If you're concerned about the state of representative democracy, it should concern you that the Republican senators of the Oregon State Legislature are opting to stay away from the Capitol in the name of opposing a bill aimed at curbing greenhouse gas emissions and combating climate change. The 11 senators—which include Sen. Tim Knopp, who represents Bend and the surrounding area, say the Cap and Invest legislation, already passed in the Oregon House, will do damage to manufacturing and timber jobs.
- Wikimedia Commons
- Sen. Tim Knopp
Proponents of the bill say HB 2020 will actually grow Oregon's economy. Under a similar Cap and Trade bill, California's economy grew from the 8th-largest world economy to 5th-largest over the past decade, according to the Union of Concerned Scientists. In a well-functioning legislature, senators make their arguments, cast votes and go home to their districts to hear if they made the right decisions. Come election time, they get a real-time performance review. That's doesn't seem to be how Oregon Republicans operate.
Unfortunately, Knopp believes that rather than serving his entire district that his role as a senator is to serve Republicans. Here are some of the comments he made to the Oregonian last week, which should give voters in this district pause.
In a story published on OregonLive Thursday, Knopp said, "I feel no constitutional obligation to stand around so they [Democrats] can pass their leftist progressive agenda for Multnomah County that my constituents don't happen to agree with," Knopp stated. "I think that's true for every other Senate district that's out there that's represented by Republicans."
Leaving aside the fact that the other members of the Democratic majority in the Senate are from all across Oregon, let's look at Knopp's district. The number of Knopp's consituents who are Republicans are actually outnumbered by Democrats. According to Oregon Centralized Voter Registration information, there were 32,243 registered Democrats in Senate District 27 as of June 3, along with 31,280 Republicans and 35,773 non-affiliated voters. One would assume, upon taking the position as Senator, Knopp would represent all—or even a majority of—voters in his district.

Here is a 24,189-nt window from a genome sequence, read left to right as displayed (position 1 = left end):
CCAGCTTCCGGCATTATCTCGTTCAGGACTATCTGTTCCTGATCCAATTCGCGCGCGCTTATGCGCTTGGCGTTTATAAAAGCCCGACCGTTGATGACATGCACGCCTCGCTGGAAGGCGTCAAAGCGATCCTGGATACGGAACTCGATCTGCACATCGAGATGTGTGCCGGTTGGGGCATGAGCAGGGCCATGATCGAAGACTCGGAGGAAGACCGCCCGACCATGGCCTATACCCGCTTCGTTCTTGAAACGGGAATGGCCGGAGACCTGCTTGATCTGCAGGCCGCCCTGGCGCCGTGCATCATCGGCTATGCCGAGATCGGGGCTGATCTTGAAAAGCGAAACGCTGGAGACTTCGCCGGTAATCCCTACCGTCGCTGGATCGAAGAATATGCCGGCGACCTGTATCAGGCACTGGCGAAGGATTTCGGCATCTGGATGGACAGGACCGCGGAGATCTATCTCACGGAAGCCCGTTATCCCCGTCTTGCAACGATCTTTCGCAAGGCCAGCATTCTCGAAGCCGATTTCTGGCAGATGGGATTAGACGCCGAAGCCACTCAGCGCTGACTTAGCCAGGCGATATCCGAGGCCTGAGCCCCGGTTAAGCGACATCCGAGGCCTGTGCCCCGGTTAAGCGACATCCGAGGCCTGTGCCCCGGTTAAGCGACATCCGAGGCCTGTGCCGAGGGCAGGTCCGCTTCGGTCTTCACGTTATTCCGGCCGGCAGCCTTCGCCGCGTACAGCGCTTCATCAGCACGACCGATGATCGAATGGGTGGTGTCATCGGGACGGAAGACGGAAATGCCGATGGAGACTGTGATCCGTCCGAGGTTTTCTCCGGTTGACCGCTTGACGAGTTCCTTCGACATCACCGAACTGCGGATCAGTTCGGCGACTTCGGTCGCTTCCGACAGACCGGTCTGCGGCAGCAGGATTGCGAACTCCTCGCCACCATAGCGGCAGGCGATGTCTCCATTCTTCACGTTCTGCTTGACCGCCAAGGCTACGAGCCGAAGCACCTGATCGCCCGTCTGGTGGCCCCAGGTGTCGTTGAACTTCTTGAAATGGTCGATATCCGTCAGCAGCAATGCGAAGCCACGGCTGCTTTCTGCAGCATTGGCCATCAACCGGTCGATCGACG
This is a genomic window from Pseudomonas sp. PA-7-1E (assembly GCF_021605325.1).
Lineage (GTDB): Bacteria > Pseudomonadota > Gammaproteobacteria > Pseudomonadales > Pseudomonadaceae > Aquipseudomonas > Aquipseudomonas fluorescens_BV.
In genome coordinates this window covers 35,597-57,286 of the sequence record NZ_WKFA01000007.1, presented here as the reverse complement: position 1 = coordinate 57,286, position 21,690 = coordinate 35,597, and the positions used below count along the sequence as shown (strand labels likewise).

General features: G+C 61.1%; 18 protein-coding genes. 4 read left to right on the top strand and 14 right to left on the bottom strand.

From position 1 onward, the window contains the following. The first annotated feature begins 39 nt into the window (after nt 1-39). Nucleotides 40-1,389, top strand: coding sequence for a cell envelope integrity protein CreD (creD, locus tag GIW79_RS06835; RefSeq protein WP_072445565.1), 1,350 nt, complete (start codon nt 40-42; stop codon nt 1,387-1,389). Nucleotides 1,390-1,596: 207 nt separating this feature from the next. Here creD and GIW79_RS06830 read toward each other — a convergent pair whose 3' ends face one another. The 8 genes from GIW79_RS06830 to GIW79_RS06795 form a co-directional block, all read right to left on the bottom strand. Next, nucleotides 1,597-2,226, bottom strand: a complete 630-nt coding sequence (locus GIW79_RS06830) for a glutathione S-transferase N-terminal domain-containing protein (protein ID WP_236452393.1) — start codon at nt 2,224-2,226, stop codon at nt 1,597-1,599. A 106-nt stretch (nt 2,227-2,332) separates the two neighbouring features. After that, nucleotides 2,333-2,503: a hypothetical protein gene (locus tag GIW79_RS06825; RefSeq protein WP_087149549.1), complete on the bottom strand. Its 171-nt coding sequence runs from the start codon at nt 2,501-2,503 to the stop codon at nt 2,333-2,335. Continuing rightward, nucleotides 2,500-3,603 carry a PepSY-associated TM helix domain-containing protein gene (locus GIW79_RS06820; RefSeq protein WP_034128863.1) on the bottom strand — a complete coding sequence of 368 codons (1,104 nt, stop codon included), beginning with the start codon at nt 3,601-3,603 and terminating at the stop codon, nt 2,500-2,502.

Sen. Knopp and 10 other senators in this state are abdicating their duties because the voters of Oregon elected people to their districts who do not adhere to these Republicans' vison for Oregon. This tactic by Republicans will have ramifications beyond the climate change bill. Other bills—including ones amending the death penalty laws, and another that would amend zoning laws to allow for duplexes in some areas currently zoned single-family—can't go anywhere without the quorum the 11 senators provide to the Legislature.
While we don't believe walkouts should be an option for any minority in the Legislature, it's especially galling to see this happen over an economic fight. Were this a question of morality—or one that delved into a topic that wasn't so overwhelmingly agreed upon by the majority of Oregonians—it might be a different story. But this is a battle over climate change, and history will bear out that time was indeed running out on taking serious action.
Those 11 Republicans contend that HB 2020's emergency clause doesn't give Oregonians the opportunity to fight back with a referendum. Republicans argue that Oregon doesn't need to be the poster child for environmental leadership on cap and invest programs aimed at curbing greenhouse gas emissions, because our state's contributions are relatively so small on the global scale. But we should not forget that the effort to ban chlorofluorocarbons started right here in our state too—and led to a worldwide ban that effectively saved the ozone layer in the ensuing decades. In addition, more than 100 countries with economies smaller than Oregon's have already taken up the charge. Small efforts add up.
What's more, we should not forget that Oregon's economy is already being negatively affected by climate change. Remember the drops in tourism—a big driver of the local economy—during the summer wildfire seasons of recent years? We do. Here in Bend, the dollars brought in through the transient room tax go directly into the City's general fund—which in turn funds roads, police, fire and other important services.
It's OK in politics to have your ideas be out of favor. Senators should make their case and then vote. If indeed the majority of Oregonians believe that climate change and the process for reducing greenhouse gases is misplaced, the ballot box will tell. Running away and doing nothing is, in general, not a way to win over voters. Tim Knopp should get back to work. Our district depends on you.